Capitalism is killing our planet. But by taking over a tiny number of big companies, we could solve the problem through a socialist plan of production.

Capitalism is killing our planet. But by taking over a tiny number of big companies, we could solve the problem through a socialist plan of production.

A recent scientific study published in the journal Climatic Change has concluded that just 90 instituitions are behind “63% of cumulative worldwide emissions of industrial CO₂ and methane between 1751 and 2010”. The destruction of our planet, in other words, is the result of the pernicious actions of a tiny number of giant entities.

Of these 90 companies, 83 are extractors and producers of fossil fuels - oil, gas and coal - while seven are producers of cement. 50 are major private businesses, such as Chevron, Exxon, BP and Shell. 31 are state-owned companies like Saudi Aramco and Russia's Gazprom.

The top two contributors historically have been the bureaucratically managed industries in Stalinist Russia, closely followed by modern capitalist China's state-owned industry.

Dominated by monopolies

global warming pollutionThe findings take into account not only the emissions resulting from a company’s practices, but also “the carbon content of marketed hydrocarbon fuels” - that is, the emissions due to fossil fuels extracted from the ground. This explains why 83 of the 90 are oil, gas, and coal monopolies – monopolies that dominate over the economy and wider society.

In response to the publication of the study, Naomi Oreskes of Harvard University revealed to the Guardian that many of the big corporate names on the list were also (not coincidentally) key funders of the climate change denial movement. This demonstrates the intrinsic link that exists between the economic power of these giant corporations and their ability to manipulate the political sphere to their advantage.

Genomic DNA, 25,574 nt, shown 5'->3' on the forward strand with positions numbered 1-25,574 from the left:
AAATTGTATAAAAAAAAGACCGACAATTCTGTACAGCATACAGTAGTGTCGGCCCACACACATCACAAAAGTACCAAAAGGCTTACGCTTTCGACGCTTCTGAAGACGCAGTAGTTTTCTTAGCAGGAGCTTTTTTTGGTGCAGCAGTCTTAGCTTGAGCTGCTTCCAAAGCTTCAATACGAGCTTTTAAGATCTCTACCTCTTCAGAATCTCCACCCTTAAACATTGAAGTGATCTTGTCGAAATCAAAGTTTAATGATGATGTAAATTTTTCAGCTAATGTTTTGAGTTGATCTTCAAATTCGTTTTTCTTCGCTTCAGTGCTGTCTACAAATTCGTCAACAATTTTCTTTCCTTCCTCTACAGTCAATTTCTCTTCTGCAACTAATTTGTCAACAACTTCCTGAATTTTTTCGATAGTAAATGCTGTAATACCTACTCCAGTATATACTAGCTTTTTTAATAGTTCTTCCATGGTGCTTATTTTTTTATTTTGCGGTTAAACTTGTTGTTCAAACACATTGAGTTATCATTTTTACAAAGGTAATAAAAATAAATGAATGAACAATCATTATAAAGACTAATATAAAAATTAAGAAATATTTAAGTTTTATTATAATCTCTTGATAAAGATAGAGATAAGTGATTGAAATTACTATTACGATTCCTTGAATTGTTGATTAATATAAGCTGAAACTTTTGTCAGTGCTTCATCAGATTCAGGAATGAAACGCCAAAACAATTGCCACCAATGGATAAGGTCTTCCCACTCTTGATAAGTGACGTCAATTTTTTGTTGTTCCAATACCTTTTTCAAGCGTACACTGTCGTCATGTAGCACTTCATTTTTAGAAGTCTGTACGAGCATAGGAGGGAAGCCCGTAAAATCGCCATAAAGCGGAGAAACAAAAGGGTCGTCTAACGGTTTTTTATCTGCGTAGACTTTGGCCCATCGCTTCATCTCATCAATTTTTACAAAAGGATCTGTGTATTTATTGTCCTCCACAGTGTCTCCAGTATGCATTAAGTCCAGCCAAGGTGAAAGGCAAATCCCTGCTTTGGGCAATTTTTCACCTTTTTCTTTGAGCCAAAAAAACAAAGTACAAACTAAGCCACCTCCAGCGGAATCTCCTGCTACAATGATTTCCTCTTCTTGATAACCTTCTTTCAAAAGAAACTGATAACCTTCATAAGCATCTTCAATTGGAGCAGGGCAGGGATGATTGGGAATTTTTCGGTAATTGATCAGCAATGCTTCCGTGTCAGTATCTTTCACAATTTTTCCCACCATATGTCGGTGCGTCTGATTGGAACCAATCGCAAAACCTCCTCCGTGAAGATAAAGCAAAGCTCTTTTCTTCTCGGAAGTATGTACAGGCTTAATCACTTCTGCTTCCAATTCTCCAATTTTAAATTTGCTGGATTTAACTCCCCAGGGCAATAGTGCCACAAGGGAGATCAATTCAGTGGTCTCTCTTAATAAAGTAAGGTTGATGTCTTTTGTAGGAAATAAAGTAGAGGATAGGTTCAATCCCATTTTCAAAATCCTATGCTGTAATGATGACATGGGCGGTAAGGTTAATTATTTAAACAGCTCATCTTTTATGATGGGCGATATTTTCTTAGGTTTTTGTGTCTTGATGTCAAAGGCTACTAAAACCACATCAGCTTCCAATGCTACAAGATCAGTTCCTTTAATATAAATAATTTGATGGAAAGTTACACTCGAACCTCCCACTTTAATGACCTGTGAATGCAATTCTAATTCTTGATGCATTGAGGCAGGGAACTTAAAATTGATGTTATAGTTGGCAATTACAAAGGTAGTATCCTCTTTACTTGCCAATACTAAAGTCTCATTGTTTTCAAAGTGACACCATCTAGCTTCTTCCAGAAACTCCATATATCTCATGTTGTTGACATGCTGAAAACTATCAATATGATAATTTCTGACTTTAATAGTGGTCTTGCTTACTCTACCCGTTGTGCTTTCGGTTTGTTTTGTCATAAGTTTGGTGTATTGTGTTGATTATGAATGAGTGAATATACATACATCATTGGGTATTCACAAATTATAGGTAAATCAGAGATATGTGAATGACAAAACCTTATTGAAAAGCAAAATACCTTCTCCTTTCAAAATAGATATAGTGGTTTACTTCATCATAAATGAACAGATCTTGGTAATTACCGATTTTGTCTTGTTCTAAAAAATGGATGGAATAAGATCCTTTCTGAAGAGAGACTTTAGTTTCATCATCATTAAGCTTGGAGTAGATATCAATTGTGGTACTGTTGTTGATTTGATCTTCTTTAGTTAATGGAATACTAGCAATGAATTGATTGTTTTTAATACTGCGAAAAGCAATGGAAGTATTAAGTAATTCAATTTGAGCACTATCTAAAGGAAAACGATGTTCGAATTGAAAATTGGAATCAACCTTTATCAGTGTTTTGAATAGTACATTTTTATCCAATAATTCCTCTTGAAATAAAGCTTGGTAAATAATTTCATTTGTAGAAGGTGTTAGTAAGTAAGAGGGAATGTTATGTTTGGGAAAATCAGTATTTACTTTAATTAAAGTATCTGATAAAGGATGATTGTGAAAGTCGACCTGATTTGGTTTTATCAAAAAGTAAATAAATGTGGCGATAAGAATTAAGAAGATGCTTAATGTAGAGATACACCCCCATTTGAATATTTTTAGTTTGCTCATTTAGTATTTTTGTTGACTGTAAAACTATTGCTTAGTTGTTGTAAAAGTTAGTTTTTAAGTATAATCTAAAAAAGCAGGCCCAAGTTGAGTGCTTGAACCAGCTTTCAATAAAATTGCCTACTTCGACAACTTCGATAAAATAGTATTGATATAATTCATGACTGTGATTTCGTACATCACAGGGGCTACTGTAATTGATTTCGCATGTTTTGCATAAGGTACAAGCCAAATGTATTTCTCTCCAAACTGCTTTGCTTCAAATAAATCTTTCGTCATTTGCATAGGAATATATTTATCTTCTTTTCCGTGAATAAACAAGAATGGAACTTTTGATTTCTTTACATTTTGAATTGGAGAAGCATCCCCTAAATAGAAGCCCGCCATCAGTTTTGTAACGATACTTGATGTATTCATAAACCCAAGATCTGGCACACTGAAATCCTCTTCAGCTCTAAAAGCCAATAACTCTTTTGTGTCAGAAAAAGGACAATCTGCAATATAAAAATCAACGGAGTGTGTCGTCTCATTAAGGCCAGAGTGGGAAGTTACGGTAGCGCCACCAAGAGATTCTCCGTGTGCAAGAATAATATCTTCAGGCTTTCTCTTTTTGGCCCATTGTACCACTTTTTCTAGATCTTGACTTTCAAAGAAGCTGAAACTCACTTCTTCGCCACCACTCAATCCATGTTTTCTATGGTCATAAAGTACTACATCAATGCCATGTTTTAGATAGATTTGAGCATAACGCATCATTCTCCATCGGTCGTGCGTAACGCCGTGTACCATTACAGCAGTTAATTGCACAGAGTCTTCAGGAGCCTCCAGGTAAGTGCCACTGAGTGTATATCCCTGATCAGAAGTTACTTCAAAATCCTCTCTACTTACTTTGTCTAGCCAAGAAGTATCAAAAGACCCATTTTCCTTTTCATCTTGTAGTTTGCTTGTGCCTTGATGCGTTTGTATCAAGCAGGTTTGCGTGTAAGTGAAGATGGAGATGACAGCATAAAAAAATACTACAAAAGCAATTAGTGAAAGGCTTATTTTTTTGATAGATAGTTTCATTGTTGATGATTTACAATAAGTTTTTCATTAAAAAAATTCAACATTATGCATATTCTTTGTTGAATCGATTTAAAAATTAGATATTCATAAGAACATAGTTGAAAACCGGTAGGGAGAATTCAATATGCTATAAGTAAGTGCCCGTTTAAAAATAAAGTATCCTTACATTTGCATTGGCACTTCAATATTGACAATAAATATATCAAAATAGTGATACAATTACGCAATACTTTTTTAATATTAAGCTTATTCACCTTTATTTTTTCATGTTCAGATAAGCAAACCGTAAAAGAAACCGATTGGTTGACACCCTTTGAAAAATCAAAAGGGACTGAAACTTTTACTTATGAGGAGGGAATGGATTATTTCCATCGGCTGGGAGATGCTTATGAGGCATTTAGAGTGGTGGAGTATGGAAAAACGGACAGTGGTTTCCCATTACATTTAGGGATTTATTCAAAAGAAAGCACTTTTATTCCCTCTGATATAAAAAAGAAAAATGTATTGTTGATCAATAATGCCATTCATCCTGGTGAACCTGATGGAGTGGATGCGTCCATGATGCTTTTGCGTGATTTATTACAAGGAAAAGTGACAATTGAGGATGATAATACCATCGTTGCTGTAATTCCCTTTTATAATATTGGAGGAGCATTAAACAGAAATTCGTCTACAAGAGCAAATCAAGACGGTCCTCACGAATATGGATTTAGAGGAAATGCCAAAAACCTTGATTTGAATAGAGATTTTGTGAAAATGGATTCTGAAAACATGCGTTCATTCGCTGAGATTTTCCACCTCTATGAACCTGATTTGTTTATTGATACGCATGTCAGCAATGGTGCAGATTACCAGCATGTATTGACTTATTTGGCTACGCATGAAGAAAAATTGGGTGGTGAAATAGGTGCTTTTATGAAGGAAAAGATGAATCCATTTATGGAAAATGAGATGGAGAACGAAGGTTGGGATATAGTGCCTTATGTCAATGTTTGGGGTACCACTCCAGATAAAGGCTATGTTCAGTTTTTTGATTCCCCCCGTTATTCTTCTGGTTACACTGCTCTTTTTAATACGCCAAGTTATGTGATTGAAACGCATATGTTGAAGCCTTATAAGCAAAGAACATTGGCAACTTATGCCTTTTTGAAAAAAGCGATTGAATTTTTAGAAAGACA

The blame for climate change, therefore, ultimately lies with these massive monopolies, and not with the average worker or individual consumer. We are constantly told that “we must all do our little bit to help the environment” by living a life of “ethical consumption”. But what choice, for example, do most ordinary people really have in terms how electricity reaches the grid and their homes?

Under capitalism, the real decisions in society are made by those in charge of these huge companies: in the boardrooms of the bankers and shareholders, whose interests are entirely opposed to those of the rest of us. Similarly, under the old Stalinist regimes, all decisions were made from the top-down, by a privileged bureaucracy, with no involvement of the masses.

In either case, it is the working class who must suffer the consequences of the elite's environmental destruction.

At the end of the day, the people at the top have no interest in curbing climate change, as this would only serve to hit their profits. It is the poor and downtrodden who will have their homes destroyed by flooding or suffer the consequences of droughts. The billionaires responsible, meanwhile, live safe and sound in a world far removed from such problems.

For planning and control

climate revolutionFurthering the case for public and democratic control of energy, the Climatic Change study points out that half of all industrial emissions in history occurred in the last 25 years. In other words, the majority of all emissions have occurred since it had already become clear that we are on the road to disaster.

In 2018, with extreme weather events such as droughts and heatwaves becoming ever-more frequent, we are seeing the consequences of the elite's recklessness.

In the face of the big polluting monopolies and their domination over society, a focus on individual consumer choices becomes, at best, trivial. At worst, it is a distraction: placing the blame on those who have no real control, and diverting our energies away from the fight for real, radical change in how industry, production, and the economy are run.

The technology and science exists to solve these environmental problems. The barrier to implementing these is the profit motive. In order to revolutionise our economy towards one based on clean, sustainable energy, we must therefore revolutionise how our economy is owned and controlled.